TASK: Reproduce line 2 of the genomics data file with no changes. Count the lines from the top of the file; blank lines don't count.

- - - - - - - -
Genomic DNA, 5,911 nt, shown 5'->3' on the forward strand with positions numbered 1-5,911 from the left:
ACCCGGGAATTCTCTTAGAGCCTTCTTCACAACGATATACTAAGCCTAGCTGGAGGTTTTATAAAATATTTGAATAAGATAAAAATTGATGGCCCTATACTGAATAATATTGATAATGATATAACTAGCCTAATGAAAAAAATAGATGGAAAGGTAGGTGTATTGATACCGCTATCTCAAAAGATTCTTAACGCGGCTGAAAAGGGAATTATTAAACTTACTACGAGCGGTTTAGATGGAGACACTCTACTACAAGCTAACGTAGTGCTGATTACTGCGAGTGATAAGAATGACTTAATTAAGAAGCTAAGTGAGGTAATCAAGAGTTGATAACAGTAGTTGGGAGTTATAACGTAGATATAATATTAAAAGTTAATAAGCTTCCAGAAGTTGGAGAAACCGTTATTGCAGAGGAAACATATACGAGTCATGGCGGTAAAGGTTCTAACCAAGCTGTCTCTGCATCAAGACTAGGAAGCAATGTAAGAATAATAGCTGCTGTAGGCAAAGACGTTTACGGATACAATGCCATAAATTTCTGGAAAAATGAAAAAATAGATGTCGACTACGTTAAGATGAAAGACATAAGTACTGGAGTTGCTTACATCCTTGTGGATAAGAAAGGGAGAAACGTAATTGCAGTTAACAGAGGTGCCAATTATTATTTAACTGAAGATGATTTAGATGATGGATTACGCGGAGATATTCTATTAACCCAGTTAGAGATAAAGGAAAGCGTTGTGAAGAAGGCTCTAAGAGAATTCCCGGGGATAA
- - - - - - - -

ACCCGGGAATTCTCTTAGAGCCTTCTTCACAACGATATACTAAGCCTAGCTGGAGGTTTTATAAAATATTTGAATAAGATAAAAATTGATGGCCCTATACTGAATAATATTGATAATGATATAACTAGCCTAATGAAAAAAATAGATGGAAAGGTAGGTGTATTGATACCGCTATCTCAAAAGATTCTTAACGCGGCTGAAAAGGGAATTATTAAACTTACTACGAGCGGTTTAGATGGAGACACTCTACTACAAGCTAACGTAGTGCTGATTACTGCGAGTGATAAGAATGACTTAATTAAGAAGCTAAGTGAGGTAATCAAGAGTTGATAACAGTAGTTGGGAGTTATAACGTAGATATAATATTAAAAGTTAATAAGCTTCCAGAAGTTGGAGAAACCGTTATTGCAGAGGAAACATATACGAGTCATGGCGGTAAAGGTTCTAACCAAGCTGTCTCTGCATCAAGACTAGGAAGCAATGTAAGAATAATAGCTGCTGTAGGCAAAGACGTTTACGGATACAATGCCATAAATTTCTGGAAAAATGAAAAAATAGATGTCGACTACGTTAAGATGAAAGACATAAGTACTGGAGTTGCTTACATCCTTGTGGATAAGAAAGGGAGAAACGTAATTGCAGTTAACAGAGGTGCCAATTATTATTTAACTGAAGATGATTTAGATGATGGATTACGCGGAGATATTCTATTAACCCAGTTAGAGATAAAGGAAAGCGTTGTGAAGAAGGCTCTAAGAGAATTCCCGGGGATAA